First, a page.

Unlike our European allies, the United States has relatively little experience fighting a private terror organization. (8) Given the magnitude of the attacks, we may tend to overreact, which may play into the terrorists' hands. Overreaction may also erode our own respect for the rule of law and our moral standing both at home and abroad. This Article deals with a fundamental question, namely, whether, as a matter of law and policy, the federal government should use the death penalty against those found to have been involved in the September 11 attacks, in particular, and, more broadly, against those who belong to or have allied themselves with al Qaeda. (9)

Meting out the death penalty to international terrorists involves difficult moral, legal, and policy questions. The September 11 crimes were not only domestic crimes, but also international ones. The magnitude of these crimes, the killing of over 3,000 innocent people, cries out for retribution. Yet most countries in the world, including nearly all of our closest allies, have abolished capital punishment. (10) None of the four currently operating international criminal tribunals is authorized to impose a death sentence. (11) In addition, the advent of the suicide bomber turns the deterrence justification for the death penalty inside out. Might the death penalty help create martyrs rather than discourage similar attacks? Could our imposing the death penalty increase support in the Islamic world for al Qaeda and other extremist groups? Furthermore, to what extent as a matter of constitutional law and policy, should a secondary actor, one who did not kill, but who was a member of a terrorist conspiracy, be subject to the death penalty?

This Article examines these questions in the context of the Zacarias Moussaoui case, the supposed twentieth hijacker, (12) who, on September 11, 2001, had been held in custody for twenty-six days. This Article thus first deals with criminal liability imposed not on the actual perpetrators, but on accomplices and co-conspirators, secondary rather than primary actors. After the facts and allegations against Moussaoui are set forth, Part I of this Article analyzes the U.S. law of conspiracy applicable here. Part II examines the constitutional questions posed by imposing a death sentence on Moussaoui as a co-conspirator. Part III discusses the policy and international ramifications for the United States if we execute Moussaoui or al Qaeda and Taliban terrorists after trying them either in civilian courts or by military tribunals.

  1. Facts and Allegations against Zacarias Moussaoui

    Zacarias Moussaoui was indicted on December 11, 2001, by the Grand Jury in the U.S. District Court for the Eastern District of Virginia for conspiring to carry out the September 11 attacks. (13) Acting as his own attorney, he attempted to plead guilty on July 18 and July 25, 2002. (14) After the Court's questioning apparently made him realize he was unwilling to admit to the charges, he withdrew his guilty plea. (15) The Justice Department is seeking the death penalty in his case. (16)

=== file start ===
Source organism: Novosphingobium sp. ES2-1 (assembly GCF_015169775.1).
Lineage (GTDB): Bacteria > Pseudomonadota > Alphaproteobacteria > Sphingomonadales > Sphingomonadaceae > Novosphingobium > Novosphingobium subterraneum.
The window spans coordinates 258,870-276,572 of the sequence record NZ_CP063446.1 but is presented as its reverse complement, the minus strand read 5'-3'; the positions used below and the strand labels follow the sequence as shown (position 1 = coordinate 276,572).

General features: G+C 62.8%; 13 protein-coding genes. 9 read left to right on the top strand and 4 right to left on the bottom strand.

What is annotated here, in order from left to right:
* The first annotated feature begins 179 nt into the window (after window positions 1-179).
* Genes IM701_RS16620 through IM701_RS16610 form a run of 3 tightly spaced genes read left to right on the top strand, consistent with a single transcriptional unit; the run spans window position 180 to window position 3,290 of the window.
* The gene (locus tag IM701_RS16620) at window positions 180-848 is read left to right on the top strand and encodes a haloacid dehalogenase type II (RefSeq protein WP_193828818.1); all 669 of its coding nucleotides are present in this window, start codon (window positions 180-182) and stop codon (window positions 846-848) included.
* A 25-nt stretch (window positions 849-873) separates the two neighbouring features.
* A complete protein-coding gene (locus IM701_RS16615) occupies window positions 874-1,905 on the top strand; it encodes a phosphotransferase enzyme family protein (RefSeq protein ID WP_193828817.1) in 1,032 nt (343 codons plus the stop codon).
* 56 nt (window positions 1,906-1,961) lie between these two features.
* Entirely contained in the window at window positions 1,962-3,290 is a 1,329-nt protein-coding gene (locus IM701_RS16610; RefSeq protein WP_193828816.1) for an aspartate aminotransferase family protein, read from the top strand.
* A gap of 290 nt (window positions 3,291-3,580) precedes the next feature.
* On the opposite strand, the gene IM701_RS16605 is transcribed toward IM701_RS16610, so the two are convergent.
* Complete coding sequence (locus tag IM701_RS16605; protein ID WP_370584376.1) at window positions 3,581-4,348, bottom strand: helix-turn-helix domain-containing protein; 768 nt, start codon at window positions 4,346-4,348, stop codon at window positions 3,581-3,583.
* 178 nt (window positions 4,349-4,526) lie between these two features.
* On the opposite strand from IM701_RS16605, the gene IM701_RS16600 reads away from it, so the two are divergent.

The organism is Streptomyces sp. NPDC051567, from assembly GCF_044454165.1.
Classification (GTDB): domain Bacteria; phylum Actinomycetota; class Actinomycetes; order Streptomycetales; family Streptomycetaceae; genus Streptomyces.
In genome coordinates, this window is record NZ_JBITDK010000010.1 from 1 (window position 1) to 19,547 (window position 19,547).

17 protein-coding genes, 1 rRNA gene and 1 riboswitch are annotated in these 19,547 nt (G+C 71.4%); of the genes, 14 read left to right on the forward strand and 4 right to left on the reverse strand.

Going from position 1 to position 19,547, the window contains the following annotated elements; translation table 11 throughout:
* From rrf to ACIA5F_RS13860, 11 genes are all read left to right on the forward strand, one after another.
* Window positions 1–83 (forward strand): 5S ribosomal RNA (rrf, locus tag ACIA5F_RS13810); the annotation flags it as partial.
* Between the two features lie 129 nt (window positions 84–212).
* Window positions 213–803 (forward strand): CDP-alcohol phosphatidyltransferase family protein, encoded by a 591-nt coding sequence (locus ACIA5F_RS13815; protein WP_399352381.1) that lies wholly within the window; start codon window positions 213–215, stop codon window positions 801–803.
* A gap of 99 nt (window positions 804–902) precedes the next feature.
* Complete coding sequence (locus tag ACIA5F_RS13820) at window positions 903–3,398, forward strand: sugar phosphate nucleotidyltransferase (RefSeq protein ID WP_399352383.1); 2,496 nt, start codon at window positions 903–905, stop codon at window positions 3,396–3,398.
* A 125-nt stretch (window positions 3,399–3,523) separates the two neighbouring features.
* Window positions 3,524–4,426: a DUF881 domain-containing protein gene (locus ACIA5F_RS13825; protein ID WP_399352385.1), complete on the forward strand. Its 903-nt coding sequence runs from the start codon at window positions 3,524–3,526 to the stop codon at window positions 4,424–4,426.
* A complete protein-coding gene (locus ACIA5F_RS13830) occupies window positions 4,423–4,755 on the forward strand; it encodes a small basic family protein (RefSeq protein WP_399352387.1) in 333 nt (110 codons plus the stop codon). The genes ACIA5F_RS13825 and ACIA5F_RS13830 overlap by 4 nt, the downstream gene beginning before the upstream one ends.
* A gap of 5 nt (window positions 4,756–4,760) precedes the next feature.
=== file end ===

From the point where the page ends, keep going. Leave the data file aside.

Zacarias Moussaoui was born in France of Moroccan parents on May 30, 1968. (17) He obtained a masters degree from Southbank University in Great Britain. (18) He was living in London before coming to the United States on February 23, 2001. (19) The indictment alleges that in April 1998, Moussaoui "was present at the al Qaeda-affiliated Khalden Camp in Afghanistan." (20)

    Upon arriving in the United States, Moussaoui allegedly declared having at least $35,000 in cash to U.S. Customs. Three days later, he opened a bank account in Norman, Oklahoma and deposited "approximately $32,000 [in] cash." (21) For the next four months he attended the Airman Flight School in Norman. (22)

    On June 20, 2001, Moussaoui allegedly purchased flight deck training videos for the Boeing 747 Model 400 and the Boeing 747 Model 200 from "the Ohio Pilot Store." (23) Two of the September 11 hijackers had allegedly purchased the same training videos from the same store, three months earlier. (24) On July 29 and 30, less than ten days after purchasing the B-747 training videos, Moussaoui allegedly made several phone calls from public telephones to a number in Duesseldorf, Germany. (25) On August 1 and 3, Ramzi bin al-Shibh (26) allegedly wired "approximately $14,000" to Moussaoui, first from Duesseldorf and then from Hamburg, Germany. (27) Less than two weeks earlier, Bin al-Shibh allegedly wired money from Germany to one of the September 11 hijackers in Florida. (28) Al-Shibh allegedly shared an apartment in Germany with Mohamed Atta, said to be the mastermind of the September 11 attacks. (29)

    Ten days after receiving the second wire transfer, Moussaoui started training on Boeing 747 flight simulators at the Pan Am Flight Academy in Minneapolis, Minnesota. (30) He paid the Academy the balance due, $6,800, in cash. (31) One of his flight instructors suspected Moussaoui of terrorism when Moussaoui "repeatedly proved himself incapable of understanding basic flying techniques but still insisted on learning how to fly a 747, the largest commercial jet." (32) The flight instructor made repeated calls to the FBI until finally, three days later, on August 16, 2001...